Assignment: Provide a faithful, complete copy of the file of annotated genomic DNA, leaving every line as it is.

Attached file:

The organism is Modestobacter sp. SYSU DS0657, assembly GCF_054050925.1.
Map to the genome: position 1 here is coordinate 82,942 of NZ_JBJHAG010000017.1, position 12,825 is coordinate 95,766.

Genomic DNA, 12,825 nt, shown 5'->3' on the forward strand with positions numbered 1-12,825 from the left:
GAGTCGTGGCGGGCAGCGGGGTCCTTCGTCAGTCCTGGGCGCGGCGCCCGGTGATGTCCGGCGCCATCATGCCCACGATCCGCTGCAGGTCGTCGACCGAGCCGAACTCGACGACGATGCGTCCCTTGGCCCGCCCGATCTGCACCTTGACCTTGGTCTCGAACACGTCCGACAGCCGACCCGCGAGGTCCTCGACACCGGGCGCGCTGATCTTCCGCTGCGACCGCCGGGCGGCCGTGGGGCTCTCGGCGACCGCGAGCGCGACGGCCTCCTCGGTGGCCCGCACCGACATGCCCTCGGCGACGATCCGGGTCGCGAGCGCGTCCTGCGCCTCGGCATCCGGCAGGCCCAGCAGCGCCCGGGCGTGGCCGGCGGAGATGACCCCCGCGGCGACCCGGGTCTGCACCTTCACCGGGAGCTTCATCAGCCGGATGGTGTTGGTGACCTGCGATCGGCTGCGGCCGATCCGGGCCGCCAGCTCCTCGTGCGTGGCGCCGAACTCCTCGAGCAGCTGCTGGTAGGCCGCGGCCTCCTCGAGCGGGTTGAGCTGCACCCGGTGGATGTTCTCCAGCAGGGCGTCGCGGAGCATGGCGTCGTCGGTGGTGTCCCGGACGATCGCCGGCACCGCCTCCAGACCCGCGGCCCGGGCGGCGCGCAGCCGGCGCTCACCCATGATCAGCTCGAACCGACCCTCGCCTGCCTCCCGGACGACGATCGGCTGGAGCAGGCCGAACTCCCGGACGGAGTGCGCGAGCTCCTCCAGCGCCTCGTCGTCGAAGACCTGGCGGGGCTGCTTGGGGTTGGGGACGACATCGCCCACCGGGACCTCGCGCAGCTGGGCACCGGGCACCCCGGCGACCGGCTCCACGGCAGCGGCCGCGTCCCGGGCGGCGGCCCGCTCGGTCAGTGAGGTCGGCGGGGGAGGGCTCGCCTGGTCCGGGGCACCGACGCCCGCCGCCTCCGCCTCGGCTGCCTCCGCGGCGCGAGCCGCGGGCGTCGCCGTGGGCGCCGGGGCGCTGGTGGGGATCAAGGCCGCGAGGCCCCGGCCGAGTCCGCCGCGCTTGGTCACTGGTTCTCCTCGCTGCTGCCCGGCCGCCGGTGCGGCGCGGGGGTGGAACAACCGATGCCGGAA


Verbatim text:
The organism is Modestobacter sp. SYSU DS0657, assembly GCF_054050925.1.
Map to the genome: position 1 here is coordinate 82,942 of NZ_JBJHAG010000017.1, position 12,825 is coordinate 95,766.

Genomic DNA, 12,825 nt, shown 5'->3' on the forward strand with positions numbered 1-12,825 from the left:
GAGTCGTGGCGGGCAGCGGGGTCCTTCGTCAGTCCTGGGCGCGGCGCCCGGTGATGTCCGGCGCCATCATGCCCACGATCCGCTGCAGGTCGTCGACCGAGCCGAACTCGACGACGATGCGTCCCTTGGCCCGCCCGATCTGCACCTTGACCTTGGTCTCGAACACGTCCGACAGCCGACCCGCGAGGTCCTCGACACCGGGCGCGCTGATCTTCCGCTGCGACCGCCGGGCGGCCGTGGGGCTCTCGGCGACCGCGAGCGCGACGGCCTCCTCGGTGGCCCGCACCGACATGCCCTCGGCGACGATCCGGGTCGCGAGCGCGTCCTGCGCCTCGGCATCCGGCAGGCCCAGCAGCGCCCGGGCGTGGCCGGCGGAGATGACCCCCGCGGCGACCCGGGTCTGCACCTTCACCGGGAGCTTCATCAGCCGGATGGTGTTGGTGACCTGCGATCGGCTGCGGCCGATCCGGGCCGCCAGCTCCTCGTGCGTGGCGCCGAACTCCTCGAGCAGCTGCTGGTAGGCCGCGGCCTCCTCGAGCGGGTTGAGCTGCACCCGGTGGATGTTCTCCAGCAGGGCGTCGCGGAGCATGGCGTCGTCGGTGGTGTCCCGGACGATCGCCGGCACCGCCTCCAGACCCGCGGCCCGGGCGGCGCGCAGCCGGCGCTCACCCATGATCAGCTCGAACCGACCCTCGCCTGCCTCCCGGACGACGATCGGCTGGAGCAGGCCGAACTCCCGGACGGAGTGCGCGAGCTCCTCCAGCGCCTCGTCGTCGAAGACCTGGCGGGGCTGCTTGGGGTTGGGGACGACATCGCCCACCGGGACCTCGCGCAGCTGGGCACCGGGCACCCCGGCGACCGGCTCCACGGCAGCGGCCGCGTCCCGGGCGGCGGCCCGCTCGGTCAGTGAGGTCGGCGGGGGAGGGCTCGCCTGGTCCGGGGCACCGACGCCCGCCGCCTCCGCCTCGGCTGCCTCCGCGGCGCGAGCCGCGGGCGTCGCCGTGGGCGCCGGGGCGCTGGTGGGGATCAAGGCCGCGAGGCCCCGGCCGAGTCCGCCGCGCTTGGTCACTGGTTCTCCTCGCTGCTGCCCGGCCGCCGGTGCGGCGCGGGGGTGGAACAACCGATGCCGGAA